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Definitely Doug 10/18/19
Posted: 12/06/2019

Sustainable Innovation
 
Sustainability can yield multiple benefits to hotels. Saving energy and water yields direct cost savings. Revenue can be generated by guests who prefer to deal with businesses that minimize their environmental impact. And many would argue that conserving scarce resources is simply the right thing to do.

Definitely Doug 12/6/19
Posted: 12/06/2019

Meetings Innovation
 
The sale and delivery of groups and meetings is perhaps the most significant and under-automated functions for many hotels. Even though groups often account for 30% to 60% of revenue, most group bookings are still handled manually for most if not all of steps, as they move from a meeting planner’s research to a confirmed booking.

The biggest enemy to any system is complexity. In a system of inputs and outputs, such as an enterprise system, more complexity means more parts are used in interaction with inputs to create the outputs. Every part that must be built and maintained costs time and money

Tracking the evolution of key performance indicators (KPIs) over time allows hoteliers to identify meaningful trends, create forecasts and budgets and assess the results of different strategies. To perform this kind of analysis, data has to be recorded within consistent time intervals and in chronological order. This is known as a time series.

Definitely Doug 11/15/19
Posted: 11/15/2019

Every time I turn around these days, I see a new vendor or product promising something called a complete Guest Experience Management, Guest Journey Management, or Guest Engagement (or some variation on those words). This week I looked at some of the emerging products claiming to be in this space, both to try to better understand it, and to see what promising ideas it may hold.



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New POS Threat - Onsite Assessment vs. Check the Box

08/09/2016
by David Durko

Last week a new hacking device that threatens many POS and door lock systems circulated like wildfire. We have been fielding a large number of calls from clients and prospects asking questions about the story and the risks to their properties.

The reality is if this tool becomes generally available the threat landscape will expand significantly for hoteliers. The tone of our calls was somber since this is yet another risk our clients have to face. It also shines on the painfully slow rollout of EMV across all of the name brands (mag stripe vs. chip and pin).

The bright spot that came from our calls was a general agreement that having a data security firm perform an on-site assessment that includes interviewing, training and raising the overall awareness of the staff makes the property a little more secure. Certainly much more secure than a property that simply performs a “check-the-box” exercise. It also put a spotlight on the PCI controls that are often missed by hotels. Logging firewall activities, logging of OS and applications, file integrity monitoring, pentesting, vulnerability management and more.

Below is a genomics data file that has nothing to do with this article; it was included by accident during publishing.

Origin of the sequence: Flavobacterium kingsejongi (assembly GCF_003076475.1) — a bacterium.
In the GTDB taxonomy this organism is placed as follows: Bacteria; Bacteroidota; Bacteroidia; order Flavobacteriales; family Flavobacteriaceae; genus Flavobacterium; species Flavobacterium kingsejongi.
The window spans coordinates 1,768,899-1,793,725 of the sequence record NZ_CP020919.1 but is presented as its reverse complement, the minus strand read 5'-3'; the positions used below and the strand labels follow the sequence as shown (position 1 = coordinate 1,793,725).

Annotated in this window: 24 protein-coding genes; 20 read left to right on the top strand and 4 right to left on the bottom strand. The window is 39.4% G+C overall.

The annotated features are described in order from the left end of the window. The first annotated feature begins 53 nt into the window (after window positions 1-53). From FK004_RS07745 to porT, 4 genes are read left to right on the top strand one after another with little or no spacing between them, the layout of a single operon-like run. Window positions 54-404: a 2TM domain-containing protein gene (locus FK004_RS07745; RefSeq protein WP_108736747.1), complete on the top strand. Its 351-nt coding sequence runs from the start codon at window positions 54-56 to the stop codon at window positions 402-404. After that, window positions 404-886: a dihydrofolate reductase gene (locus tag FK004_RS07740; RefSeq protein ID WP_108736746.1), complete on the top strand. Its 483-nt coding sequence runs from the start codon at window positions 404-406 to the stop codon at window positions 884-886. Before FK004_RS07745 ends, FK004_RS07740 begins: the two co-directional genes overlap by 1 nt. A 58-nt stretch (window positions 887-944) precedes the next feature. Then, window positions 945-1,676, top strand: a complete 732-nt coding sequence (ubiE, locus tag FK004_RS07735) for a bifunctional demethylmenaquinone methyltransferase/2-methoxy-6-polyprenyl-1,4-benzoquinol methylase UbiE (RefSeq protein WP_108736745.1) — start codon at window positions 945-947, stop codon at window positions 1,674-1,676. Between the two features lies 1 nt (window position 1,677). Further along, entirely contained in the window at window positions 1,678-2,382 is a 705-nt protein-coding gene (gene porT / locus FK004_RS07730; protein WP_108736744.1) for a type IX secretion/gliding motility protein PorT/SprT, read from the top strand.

If this hacking tool makes its way into the wild it will be difficult to prevent an attack.  But assessment, awareness and management of cardholder systems could help mitigate the risks.  At the end of the day an onsite assessment trumps “check the box.”      

Data theft is a constant concern for hotels, but a new tool developed by a security researcher may raise the alarm on physical security in hospitality. Weston Hecker, a security researcher with Internet security company Rapid7, modified existing technology to create a device capable of reading and duplicating hotel keycards, and is even capable of guessing every room’s key across a property.  The device was designed by altering the MagSpoof tool developed last year by hacker Samy Kamkar. At the time of its development, MagSpoof was able to wirelessly read magstripes off of cards used for door entry or payment transactions by producing a magnetic field similar to a mag stripe when swiped, storing card data for later use.

Hacker’s modification only adds $6 worth of hardware to the MagSpoof, and allows a hacker to take the information from any key, which includes encoded information regarding guestroom numbers and checkout dates, and then guesses the correct information to create a copy. The device can then run through every possible combination of these details before letting the user into a room.  While hotel door locks continue their shift to radio frequency identification and Bluetooth technology and away from magstripes, it remains to be seen how this device would be used to access rooms under these circumstances. However, not all hotels have fully upgraded past magstripes, making them more vulnerable than ever to entry. At the same time, while credit card companies are shifting to chipped cards and card readers, magstripes still remain a popular option for travelers meaning point-of-sale systems could become a larger target. Hacker’s tool can inject keystrokes into a PoS system with a magstripe reader simply by being placed near it, forcing the reader to accept data as long as it remains within a few inches.

About The Author
David Durko
CEO
Security Validation, LLC


David Durko is the CEO and chief compliance officer for Security Validation’ Data Security Advisory Practice. Security Validation provides PCI and GDPR Assessment Services along with Virtual Data Privacy Officer services from its offices in the U.S. and U.K.

 
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